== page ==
Warning: This article contains spoilers for Moonrise Kingdom. Wes Anderson is known for getting his inspiration from a variety of sources. While Anderson’s signature visual quirks make his films unquestionably his own, the director’s images, themes, and characters also emerge through an amalgamation of materials that inspire him, whether the source be the stories of J.D. Salinger or the pathos of Charles Schulz’s Peanuts. But most of Anderson’s references are to other works of cinema, as detailed in this five-part video essay by Matt Zoller Seitz, which details Anderson’s particular influence by auteurs ranging from Orson Welles to Hal Ashby. However, certain films anchor their influence more directly than others. For instance, The Life Aquatic was greatly inspired by Federico Fellini’s post-Dolce Vita work, and The Darjeeling Limited is dedicated to celebrated Indian auteur Stayajit Ray. In the weeks since the Cannes premiere and commercial release of Anderson’s latest, Moonrise Kingdom, several critics have noted that only does the film seem to be directly influenced by a specific director, but one particular film by that director. Pierrot le Fou, Jean-Luc Godard’s colorful, whimsically anarchistic couple-on-the-run film from 1965 seems to bear a great deal of similarity to Moonrise Kingdom, which takes place the year that Godard’s film was originally released in France (Pierrot’s US release was delayed until 1969, where it stood curiously opposite Godard’s polemical late-60s work). Having read several reviews that cite Pierrot‘s influence on Moonrise, I reflected back on both films, and here are some of the […]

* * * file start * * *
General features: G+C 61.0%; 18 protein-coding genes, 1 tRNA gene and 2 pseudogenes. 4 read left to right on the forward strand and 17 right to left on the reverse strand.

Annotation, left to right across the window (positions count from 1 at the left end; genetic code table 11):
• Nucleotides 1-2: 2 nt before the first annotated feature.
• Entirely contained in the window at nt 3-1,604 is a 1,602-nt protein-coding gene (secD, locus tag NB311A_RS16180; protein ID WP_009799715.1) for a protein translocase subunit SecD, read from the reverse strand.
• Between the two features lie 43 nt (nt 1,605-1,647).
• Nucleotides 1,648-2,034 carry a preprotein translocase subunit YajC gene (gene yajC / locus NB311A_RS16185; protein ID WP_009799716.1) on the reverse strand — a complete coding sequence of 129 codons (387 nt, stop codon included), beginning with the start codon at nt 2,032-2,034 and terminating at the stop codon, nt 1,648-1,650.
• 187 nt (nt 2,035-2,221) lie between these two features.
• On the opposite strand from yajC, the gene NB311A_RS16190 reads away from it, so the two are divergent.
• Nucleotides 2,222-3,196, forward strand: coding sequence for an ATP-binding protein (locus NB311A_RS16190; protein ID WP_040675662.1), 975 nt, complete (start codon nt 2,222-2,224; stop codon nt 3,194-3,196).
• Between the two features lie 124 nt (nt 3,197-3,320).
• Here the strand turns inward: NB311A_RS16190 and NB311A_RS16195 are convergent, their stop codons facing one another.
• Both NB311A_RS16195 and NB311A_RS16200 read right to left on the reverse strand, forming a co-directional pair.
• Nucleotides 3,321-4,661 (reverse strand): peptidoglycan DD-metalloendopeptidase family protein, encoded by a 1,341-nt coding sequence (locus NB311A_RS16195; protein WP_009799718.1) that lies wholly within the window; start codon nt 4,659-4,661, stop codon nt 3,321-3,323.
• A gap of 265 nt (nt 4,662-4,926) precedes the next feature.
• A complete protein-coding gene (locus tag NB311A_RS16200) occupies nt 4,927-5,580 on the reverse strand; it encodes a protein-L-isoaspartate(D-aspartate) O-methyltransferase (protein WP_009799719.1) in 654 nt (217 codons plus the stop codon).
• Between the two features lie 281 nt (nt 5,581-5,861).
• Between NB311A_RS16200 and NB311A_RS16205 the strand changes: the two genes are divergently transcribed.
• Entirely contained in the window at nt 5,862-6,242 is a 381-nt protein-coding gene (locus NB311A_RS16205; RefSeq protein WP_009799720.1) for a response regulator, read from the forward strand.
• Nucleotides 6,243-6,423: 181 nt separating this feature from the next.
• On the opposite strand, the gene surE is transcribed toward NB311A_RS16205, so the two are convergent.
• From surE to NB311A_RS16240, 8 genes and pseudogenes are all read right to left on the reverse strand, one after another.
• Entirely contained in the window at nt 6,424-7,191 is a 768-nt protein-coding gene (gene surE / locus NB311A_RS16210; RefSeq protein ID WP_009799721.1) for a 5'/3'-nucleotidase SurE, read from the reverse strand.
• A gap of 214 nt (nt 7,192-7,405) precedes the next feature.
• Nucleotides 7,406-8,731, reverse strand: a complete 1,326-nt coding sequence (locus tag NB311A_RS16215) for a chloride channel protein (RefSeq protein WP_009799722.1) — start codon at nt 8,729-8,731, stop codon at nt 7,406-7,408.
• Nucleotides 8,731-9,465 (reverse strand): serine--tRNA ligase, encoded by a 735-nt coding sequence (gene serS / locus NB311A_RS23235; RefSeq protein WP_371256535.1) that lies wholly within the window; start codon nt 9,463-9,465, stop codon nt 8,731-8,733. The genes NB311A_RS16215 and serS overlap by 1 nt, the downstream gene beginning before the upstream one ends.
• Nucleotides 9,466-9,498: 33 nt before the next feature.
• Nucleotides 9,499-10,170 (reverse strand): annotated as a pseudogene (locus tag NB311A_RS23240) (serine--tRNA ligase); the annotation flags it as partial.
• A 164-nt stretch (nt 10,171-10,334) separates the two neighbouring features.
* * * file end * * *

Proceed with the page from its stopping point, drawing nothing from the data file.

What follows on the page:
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Drinking Games

Sure, there’s a lot of new DVD and Blu-ray releases this week to get as last-minute stocking stuffers. But none of these really scream “Christmas” unless you’re a huge Woody Allen fan or someone who watches way too much mixed martial arts. (Which, of course, begs the question as to when Woody’s gonna make his neurotic MMA comedy?) So to get into the Christmas spirit in the last couple days before the fat guy in the red suit comes barreling down your chimney, let’s look at a classic. If you recorded A Charlie Brown Christmas a few weeks back, or if you have the copy of the DVD or Blu-ray, here’s a chance to toast that bald kid whom nobody likes.

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DVDs I Bought This Week!

Rob Hunter loves movies. He also loves digging through dumpsters for cans and bottles to recycle. These two joys come together in the form of cash money payments that he receives every week and immediately uses to buy more DVDs.

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published: 11.19.2014
C+
published: 11.19.2014
B-, C
published: 11.18.2014
B+
published: 11.14.2014
B+